LMB:   Indeed. But this is my take. I've shown the impact of the freeze-the-dead technology as an occasional emergency medical treatment; what happens when it's taken up society-wide, when everyone wants in on the act? With realistic economics? There are people actually trying to start this in my world today; I've met some. The arguments that have promptly followed have been most instructive. Old human nature meets new technology, film at 11. My slice isn't actually when it's new tech, though. I'm looking at it a bit further down the line, at longer-term consequences.

Miles:   Doesn't sound like Barrayar. We're barely up to figuring out how to incorporate uterine replicators.

LMB:   Yes, that's why I'm sending you to Kibou-daini, a rather more technologically advanced colony planet than Barrayar. Although that isn't saying much. Most places are.

Miles:   Hey! Don't insult my homeworld! That's my job. (Thinks fast.) Anyway, I won't go. As I pointed out, I'm busy.

LMB:   Actually, Emperor Gregor's sending you.

Miles:   Oh. (Long pause) Barrayaran connection, is there?

LMB:   That's for me to know and you to find out.

Miles (grumpy):   Gee, thanks. I really appreciate that.

LMB:   You won't, actually. But it'll be pretty amusing for the onlookers.

Miles:   Are you sending me by myself?

LMB:   No, you get to take your favorite minion, Armsman Roic.

Miles:   Well, that's something, anyway. Good man, Roic. Despite that little incident back when with the bug butter.

LMB:   You are getting older and creakier, you know.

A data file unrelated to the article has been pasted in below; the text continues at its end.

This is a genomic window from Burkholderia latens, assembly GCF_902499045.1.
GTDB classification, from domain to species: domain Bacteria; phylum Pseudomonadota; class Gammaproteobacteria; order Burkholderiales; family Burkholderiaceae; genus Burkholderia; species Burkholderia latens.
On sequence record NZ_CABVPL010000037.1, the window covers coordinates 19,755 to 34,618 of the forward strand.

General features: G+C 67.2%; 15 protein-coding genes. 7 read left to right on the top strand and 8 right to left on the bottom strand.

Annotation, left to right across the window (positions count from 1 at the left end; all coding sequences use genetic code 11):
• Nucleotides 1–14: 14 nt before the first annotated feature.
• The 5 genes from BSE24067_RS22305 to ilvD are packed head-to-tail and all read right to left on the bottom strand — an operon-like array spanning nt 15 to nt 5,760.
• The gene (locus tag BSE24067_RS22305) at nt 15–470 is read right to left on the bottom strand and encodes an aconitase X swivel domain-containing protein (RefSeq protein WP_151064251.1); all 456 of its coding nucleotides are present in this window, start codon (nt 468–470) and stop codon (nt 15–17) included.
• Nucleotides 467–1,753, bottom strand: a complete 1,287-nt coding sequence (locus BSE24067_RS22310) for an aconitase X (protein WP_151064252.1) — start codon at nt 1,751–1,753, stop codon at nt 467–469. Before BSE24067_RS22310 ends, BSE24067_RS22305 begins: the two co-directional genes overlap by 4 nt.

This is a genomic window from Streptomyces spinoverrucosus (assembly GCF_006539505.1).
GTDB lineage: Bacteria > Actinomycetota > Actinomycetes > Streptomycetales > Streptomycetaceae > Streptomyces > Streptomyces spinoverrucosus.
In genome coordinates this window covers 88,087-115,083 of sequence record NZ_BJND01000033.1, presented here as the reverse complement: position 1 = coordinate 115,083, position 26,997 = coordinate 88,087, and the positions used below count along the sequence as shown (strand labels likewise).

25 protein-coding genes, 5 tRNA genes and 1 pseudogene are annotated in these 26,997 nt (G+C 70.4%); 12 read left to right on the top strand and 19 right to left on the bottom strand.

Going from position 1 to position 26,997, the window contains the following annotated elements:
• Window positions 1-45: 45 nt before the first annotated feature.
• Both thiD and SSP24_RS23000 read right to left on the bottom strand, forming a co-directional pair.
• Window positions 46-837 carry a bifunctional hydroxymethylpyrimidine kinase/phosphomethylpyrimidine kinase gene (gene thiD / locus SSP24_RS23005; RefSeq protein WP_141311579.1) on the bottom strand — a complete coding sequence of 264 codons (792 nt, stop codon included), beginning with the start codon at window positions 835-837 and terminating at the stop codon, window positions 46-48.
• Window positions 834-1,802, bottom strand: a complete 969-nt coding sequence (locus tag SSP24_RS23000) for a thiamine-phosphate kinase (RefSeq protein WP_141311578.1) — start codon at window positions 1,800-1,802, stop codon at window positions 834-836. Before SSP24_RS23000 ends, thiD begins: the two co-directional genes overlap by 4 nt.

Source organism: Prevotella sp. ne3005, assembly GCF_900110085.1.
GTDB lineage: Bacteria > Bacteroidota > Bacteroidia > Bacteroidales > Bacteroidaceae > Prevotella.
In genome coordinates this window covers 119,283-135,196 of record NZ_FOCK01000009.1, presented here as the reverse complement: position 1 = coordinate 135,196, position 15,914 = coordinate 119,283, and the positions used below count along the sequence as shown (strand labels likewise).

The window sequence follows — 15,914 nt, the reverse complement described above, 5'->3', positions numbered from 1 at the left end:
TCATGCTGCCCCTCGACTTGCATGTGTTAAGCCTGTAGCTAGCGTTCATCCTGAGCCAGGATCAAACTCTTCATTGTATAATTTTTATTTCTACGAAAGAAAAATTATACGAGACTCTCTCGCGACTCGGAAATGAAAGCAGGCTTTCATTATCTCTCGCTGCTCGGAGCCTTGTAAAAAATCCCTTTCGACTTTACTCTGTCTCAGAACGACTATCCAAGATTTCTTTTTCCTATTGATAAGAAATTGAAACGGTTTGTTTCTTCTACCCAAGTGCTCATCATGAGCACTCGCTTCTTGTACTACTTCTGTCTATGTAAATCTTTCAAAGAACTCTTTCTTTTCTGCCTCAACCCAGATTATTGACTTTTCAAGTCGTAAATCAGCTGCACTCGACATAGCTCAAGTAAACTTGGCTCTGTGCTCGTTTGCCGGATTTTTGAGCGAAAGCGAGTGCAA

Miles:   Hey! I'm just turned 39, I'll have you know!

LMB:    It's a hard-used 39. You need reliable help, I acknowledge that. And Roic is practically a Boy Scout, or at least a Canadian Mountie. Quite a change from old Sergeant Bothari. Have you noticed how your minions are getting saner and saner as you age? Why is that, I wonder?

Miles:   Sampling artifact. If you're starting with Bothari, there's nowhere to go but saner.

LMB:   Point. But we digress. Society-wide cryonics, what happens next? That's the question.

Miles:   And what's the answer?

LMB:   You know I don't do answers. Didactics are so not my thing. Let a hundred flowers bloom -- and then study and classify them. Besides, I have to leave you some free will.

Miles:   It all sounds a trifle morbid.

LMB:   Oh, it's all of that. An extended meditation on people's relation to death must have a certain amount of darkness built-in. But it's all in the tone, y'know. There will also be comic relief.

Miles:   I'm not sure I like the sound of that any better. I'm still traumatized from that damned dinner party you put on.

LMB:   You put that party on yourself, Miles. I merely didn't stop you.

Miles:   (inarticulate growl)

LMB:   Actually, you are only just now of the age -- middle -- where you could tackle this theme properly. Miles in the middle, caught between the last generation and the next, and the only Barrayaran Imperial Auditor with such an intimate personal experience of what cryonics tech can do -- your whole life for the past decade has been its gift, as you will point out.

Miles:   I will, will I? To whom?

LMB:   No spoilers.

Miles (wheedling):   Ah, c'mon, you can spoil me . . .

LMB:   I already do.

Miles (tartly):   Not so's I've noticed.

LMB:   You should have seen the outtakes.

Miles (tempted pause):   No, this nightmare is weird enough already.

LMB:   Wise man.

Fin.